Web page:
29.   “Sesame Disco” album – chosen by Chris Stulz (Muppet Stuff owner/operator; Muppet Mindset contributor)
One of my favorite Sesame Street memories is listening to the 1979 album Sesame Disco. The vinyl record had only eight songs and one was a reprise. So really only seven songs. But those seven songs, all written by Joe Raposo, transcend the disco era to create a joyous musical experience. Most of the album featured brand new songs with a few disco versions of classic Raposo Sesame hits sprinkled in.

With all new recordings of “What Makes Music?”, “Me Lost Me Cookie at the Disco”, “The Happiest Street in the World”, “Sing”, “Disco Frog”, “Doin’ the Trash”, and “Bein’ Green”, it’s no wonder it was nominated for a Grammy Award! Though it lost to The Muppet Movie Soundtrack, I’d hold it up as a benchmark to any classic album – Muppet or otherwise. Just looking at the track list makes me hear the songs in my head. I love it! Yeah yeah yeah!

30.   Ernie’s Bert Sculpture – chosen by James Carroll (Muppet Mindset contributor; fan artist extraordinaire) 
The strongest part of the Muppets in the early days was the chemistry between Jim and Frank. Nowhere is that more evident than with Bert and Ernie. Much has been said about their friendship over the years, but their special connection truly transcends any adequate definition. That’s why this segment is my personal favorite. Only a great friend would sculpt a bust of you. And an even greater friend would allow their nose to be plucked for the sake of art and accuracy. There’ve been a lot of nose snatching shenanigans on the program, yet this particular one demonstrates the spirit of friendship that made Sesame Street such a magical place for me as a kid. It’s also one of the funniest moments in television history.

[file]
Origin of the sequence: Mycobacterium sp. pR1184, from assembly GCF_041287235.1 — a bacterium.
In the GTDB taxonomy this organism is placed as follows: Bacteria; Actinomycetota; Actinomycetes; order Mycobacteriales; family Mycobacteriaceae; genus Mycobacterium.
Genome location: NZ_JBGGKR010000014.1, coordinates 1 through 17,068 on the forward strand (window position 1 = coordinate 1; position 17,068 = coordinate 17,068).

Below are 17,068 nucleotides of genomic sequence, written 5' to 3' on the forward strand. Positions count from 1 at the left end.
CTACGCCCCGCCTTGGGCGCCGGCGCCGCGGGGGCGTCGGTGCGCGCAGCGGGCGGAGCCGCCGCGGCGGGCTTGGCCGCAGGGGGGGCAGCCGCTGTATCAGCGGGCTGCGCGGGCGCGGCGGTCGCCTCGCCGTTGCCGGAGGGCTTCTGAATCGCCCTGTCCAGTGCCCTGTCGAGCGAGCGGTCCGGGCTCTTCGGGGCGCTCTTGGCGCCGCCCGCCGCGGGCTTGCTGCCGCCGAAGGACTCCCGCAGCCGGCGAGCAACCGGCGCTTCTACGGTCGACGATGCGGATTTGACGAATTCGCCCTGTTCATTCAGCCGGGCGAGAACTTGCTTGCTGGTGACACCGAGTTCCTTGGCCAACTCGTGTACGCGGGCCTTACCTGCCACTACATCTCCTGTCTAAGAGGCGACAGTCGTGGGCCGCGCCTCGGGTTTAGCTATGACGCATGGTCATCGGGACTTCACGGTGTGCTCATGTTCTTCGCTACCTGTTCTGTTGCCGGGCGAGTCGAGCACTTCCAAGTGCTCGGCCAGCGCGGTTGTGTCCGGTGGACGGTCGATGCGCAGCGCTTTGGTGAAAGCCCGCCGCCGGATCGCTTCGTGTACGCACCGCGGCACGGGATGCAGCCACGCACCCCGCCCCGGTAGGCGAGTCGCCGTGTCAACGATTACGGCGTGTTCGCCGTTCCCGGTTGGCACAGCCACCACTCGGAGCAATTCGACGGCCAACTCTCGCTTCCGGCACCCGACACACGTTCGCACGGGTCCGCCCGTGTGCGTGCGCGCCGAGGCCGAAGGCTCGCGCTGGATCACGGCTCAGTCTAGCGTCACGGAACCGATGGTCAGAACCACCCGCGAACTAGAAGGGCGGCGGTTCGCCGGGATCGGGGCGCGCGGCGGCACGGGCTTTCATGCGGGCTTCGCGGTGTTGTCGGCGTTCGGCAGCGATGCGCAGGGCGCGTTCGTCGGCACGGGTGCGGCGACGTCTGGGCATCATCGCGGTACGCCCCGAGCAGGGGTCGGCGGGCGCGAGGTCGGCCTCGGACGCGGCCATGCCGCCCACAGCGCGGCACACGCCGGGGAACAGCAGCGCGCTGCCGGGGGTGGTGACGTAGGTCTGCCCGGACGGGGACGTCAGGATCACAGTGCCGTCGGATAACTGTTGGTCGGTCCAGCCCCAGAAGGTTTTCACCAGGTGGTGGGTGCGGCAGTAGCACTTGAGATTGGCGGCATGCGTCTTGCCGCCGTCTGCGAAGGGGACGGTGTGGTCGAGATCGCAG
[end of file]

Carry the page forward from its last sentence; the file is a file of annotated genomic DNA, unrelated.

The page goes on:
31.   “Fuzzy and Blue” – chosen by Joe Hennes (ToughPigs.com owner/operator)
When I first joined the online Muppet fan community, the first thing I did was ask if anyone had a video of “Fuzzy and Blue” they could send me.  Nobody really knew how to help me because this was in the early days of the internet, so once YouTube became a thing, it was the very first thing I searched for.  It’s such a simple song with great character moments, a super catchy tune, and clever lyrics (“Fuzzy and blue, all over / Fuzzy and blue, like Grover”). I’m not quite sure why Grover, Herry, Cookie Monster, and Frazzle are putting on a vaudeville show, nor do I know what the educational value of the song is (Are we teaching colors?  Friendship and inclusion?  The proper use of a straw hat and cane?), but “Fuzzy and Blue” remains one of my favorite Sesame Street moments.  Boy, this recap makes me hungry for blanket…